A Fantastic Woman (2017) DIR: Sebastian Lelio

Last week's Oscar winner for Foreign Language FIlm, this deeply moving film about love, sorrow and the resilience of the human spirit, will have you feeling like rushing into the film to help.
Corina J Poore

In A FANTASTIC WOMAN, the charismatic Daniela Vega plays Marina Vidal, a young transgender singer and waitress whose life is thrown into turmoil following the sudden death from an aneurysm of her partner Orlando, who is considerably older than she is. Marina rushes him to hospital only to find herself under suspicion and being insensitively interrogated by all with no regard for her own private grief or personal privacy. 

Still overcome with pain, she has to face Orlando’s family, who enter the picture brutally evicting her from the flat they shared, taking her dog and forbidding her from attending the funeral ceremony.   Their total lack of empathy, mindless machismo and transphobic cruelty speaks of their own lack of grace and ignorance with which they end up tarnishing themselves, as they stand out badly when faced with the quiet dignity of Marina, who, despite losing everything she cared for, is prepared to fight back.

This is an intelligent and sensitive analysis of love faced by prejudice, with a supremely powerful and captivating performance by the young Daniela Vega. Unlike its predecessor ‘Gloria’, A Fantastic Woman, nominated for ‘Best Foreign Film’, has made the shortlist to everyone’s delight, though, for some reason, it does not appear to have been submitted to the Baftas. Maybe next year?

Chilean films have been shining at the festivals of late. Pablo Larrain and his brother Juan de Dios Larrain, have brought us Jackie, Spotlight, Toni Erdman, Neruda, El Club, Princess, NO, Gloria, The year of the Tiger (El Año del Tigre), to mention but a few. Now he brings us this fascinating love story, fresh from preparing a re-make of Gloria, the ‘ultimate free-spirited 50-something woman’, (originally in Spanish with the wonderful, award winning Paulina García (2013) with Julienne Moore.

These new directors are rising effortlessly up onto the international stage, from this hugely creative phase in Chile after, one could say a dark period, creatively and in many other wasy, during the long 30 year dictators of Augusto PInochet. Sebastian Lelio is not new to darker subject matter. El Año del Tigre, (The Year of the Tiger 2011) is the moving story of a prisoner, whose escape is enabled by the destruction of his prison by a powerful earthquake, only to find a tsunami has destroyed his family and he is lost in ever more tragically affected areas, facing the overpowering destruction of nature.

Through his films, Lelio has expressed his thoughts on humanity and sensuality with a fierce truthfulness. There is a freshness in his attitude to the realities and foibles of human nature, and a grounding in the ‘age’ imperfections we all live with, a sagging waistline, not so young adults making love, or even exploring what it means to be feminine or transgender in a prejudiced world.      

Lelio comes from a highly creative if somewhat ‘nomadic’ family, his father is an Argentine architect and his mother a ballet dancer.  He was born in Argentina in 1974, and was brought up in the South of Chile. Some of his early shorts are quite experimental, eschewing dialogue in favour of visual improvisation and editing techniques.  This experimentation comes out in later features, to the extent that in ‘Gloria’ 2013, the dialogue was totally improvised, without one word written in the script.  This is in sharp contrast to A Fantastic Woman, which was totally written, there is almost no improvisation at all in the dialogue. The experimentation in this film lies elsewhere, in the daring subject matter and the brave approach to love, even more remarkable coming from director from  one of Latin America's most conservative countries, in an already very conservative continent (until this year, Chile had one of the most restrictive abortion policies in the world, criminalizing its practice without exception and LGBT people still do not share equal rights)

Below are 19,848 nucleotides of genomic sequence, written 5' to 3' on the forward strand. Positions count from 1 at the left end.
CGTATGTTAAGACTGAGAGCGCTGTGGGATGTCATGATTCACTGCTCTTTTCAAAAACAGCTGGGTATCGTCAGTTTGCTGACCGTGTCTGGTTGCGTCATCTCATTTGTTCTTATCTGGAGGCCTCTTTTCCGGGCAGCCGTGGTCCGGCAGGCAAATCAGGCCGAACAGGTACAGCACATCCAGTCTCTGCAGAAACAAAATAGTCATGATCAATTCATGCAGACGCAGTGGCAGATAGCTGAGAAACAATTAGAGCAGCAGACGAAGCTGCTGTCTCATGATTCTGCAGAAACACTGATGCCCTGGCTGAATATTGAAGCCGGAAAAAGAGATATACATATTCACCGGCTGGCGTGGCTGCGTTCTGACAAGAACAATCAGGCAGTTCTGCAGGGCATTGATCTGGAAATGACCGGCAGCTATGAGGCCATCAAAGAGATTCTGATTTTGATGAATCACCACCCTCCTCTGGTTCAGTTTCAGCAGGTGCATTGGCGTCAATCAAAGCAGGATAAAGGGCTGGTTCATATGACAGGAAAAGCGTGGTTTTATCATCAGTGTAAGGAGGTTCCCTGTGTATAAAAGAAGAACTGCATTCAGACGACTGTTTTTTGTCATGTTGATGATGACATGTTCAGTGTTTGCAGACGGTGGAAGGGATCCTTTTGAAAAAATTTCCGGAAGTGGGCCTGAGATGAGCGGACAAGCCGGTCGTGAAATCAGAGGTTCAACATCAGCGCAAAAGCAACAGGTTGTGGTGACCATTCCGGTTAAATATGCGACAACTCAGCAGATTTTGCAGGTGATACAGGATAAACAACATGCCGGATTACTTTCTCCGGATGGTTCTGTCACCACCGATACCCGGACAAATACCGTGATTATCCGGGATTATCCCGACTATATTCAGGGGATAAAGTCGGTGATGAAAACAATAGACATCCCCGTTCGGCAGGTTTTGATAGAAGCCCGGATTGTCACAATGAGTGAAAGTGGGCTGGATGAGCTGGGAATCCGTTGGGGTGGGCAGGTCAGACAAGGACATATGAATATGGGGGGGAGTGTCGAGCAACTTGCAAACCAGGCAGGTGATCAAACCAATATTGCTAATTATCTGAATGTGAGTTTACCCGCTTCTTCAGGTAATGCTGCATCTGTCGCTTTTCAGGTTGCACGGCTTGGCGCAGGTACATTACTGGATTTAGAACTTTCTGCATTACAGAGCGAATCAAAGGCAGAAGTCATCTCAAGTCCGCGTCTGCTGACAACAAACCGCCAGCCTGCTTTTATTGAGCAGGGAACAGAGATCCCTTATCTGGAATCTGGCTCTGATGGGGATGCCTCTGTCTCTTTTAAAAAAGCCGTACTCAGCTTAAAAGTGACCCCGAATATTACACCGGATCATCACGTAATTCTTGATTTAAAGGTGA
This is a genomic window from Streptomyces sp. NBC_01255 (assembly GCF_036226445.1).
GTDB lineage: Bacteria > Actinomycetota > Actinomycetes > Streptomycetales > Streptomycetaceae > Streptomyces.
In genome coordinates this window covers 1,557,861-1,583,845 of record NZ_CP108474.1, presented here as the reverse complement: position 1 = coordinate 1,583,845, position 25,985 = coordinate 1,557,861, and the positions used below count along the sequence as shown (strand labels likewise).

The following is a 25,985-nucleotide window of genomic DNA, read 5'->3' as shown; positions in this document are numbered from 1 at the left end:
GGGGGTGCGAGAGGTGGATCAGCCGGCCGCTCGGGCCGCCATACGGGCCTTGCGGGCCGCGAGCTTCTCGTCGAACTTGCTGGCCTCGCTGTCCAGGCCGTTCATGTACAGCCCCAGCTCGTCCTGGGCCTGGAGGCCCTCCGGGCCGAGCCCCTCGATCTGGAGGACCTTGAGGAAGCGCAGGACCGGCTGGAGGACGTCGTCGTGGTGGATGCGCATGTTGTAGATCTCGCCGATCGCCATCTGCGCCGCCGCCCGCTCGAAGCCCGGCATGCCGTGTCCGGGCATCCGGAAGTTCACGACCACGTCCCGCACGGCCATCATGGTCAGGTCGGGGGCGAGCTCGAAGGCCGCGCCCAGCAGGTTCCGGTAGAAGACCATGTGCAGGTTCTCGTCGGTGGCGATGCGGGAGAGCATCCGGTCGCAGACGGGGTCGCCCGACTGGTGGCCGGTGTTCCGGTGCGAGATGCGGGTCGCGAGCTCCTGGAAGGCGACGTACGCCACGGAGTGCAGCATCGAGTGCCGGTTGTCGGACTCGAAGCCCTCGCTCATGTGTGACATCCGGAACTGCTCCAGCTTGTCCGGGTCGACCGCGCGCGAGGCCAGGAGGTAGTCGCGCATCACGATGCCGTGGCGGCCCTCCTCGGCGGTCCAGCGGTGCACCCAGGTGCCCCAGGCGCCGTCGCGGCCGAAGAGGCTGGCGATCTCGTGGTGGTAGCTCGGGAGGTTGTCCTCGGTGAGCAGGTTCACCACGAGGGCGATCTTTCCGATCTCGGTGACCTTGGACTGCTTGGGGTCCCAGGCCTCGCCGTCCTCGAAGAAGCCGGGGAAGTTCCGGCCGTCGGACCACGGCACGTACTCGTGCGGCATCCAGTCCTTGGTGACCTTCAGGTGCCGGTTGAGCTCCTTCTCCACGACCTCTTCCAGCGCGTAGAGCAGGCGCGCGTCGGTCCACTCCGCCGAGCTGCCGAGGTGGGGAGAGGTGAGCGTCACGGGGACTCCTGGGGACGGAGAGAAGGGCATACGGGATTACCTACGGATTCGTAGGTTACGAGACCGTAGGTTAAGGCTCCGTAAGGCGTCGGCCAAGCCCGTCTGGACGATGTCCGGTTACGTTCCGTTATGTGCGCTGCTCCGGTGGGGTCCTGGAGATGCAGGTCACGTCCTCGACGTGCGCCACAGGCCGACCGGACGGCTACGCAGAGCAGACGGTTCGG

One can't help feel that this film is a reaction to many things, that may be lost on an international audience, but it doesn't matter because Lelio has responded to the idiosyncratic with something absolutely universal. As Lelio says himself: "what motivates Marina is the need to say goodbye to her love. She has already come to terms with her trans-sexuality. She’s an adult woman who is clear about her life, but now, she needs to face vital questions that she had never imagined because death appeared in her life so unexpectedly.” It's the humanity and simplicity of it that has you feeling like rushing into the film to help in some way, it is impossible not to be deeply moved.

A Fantastic Woman is on general release in the UK

Director:                    Sebastián Lelio

Writers:                      Sebastián Lelio (screenplay), Gonzalo Maza (screenplay)

Producer                   Juan de Dios Larrain / Sebastian Lelio / / Gonzalo Maza

Music                         Nani Garcia and Mathew Herbert

DOP                          Benjamin Echazarreta

Editor                         Soledad Salfate

Prod Design              Estefania Larrain

Sound                         Alberto Alén, Harald Ansorge

Cast (in credits order) complete, awaiting verification  

Daniela (Dani) Vega                       Marina Vidal

Francisco Reyes                               Orlando

Luis Gnecco                                      Gabo

Aline Küppenheim                          Sonia


A Fantastic Woman | Official Trailer HD (2017)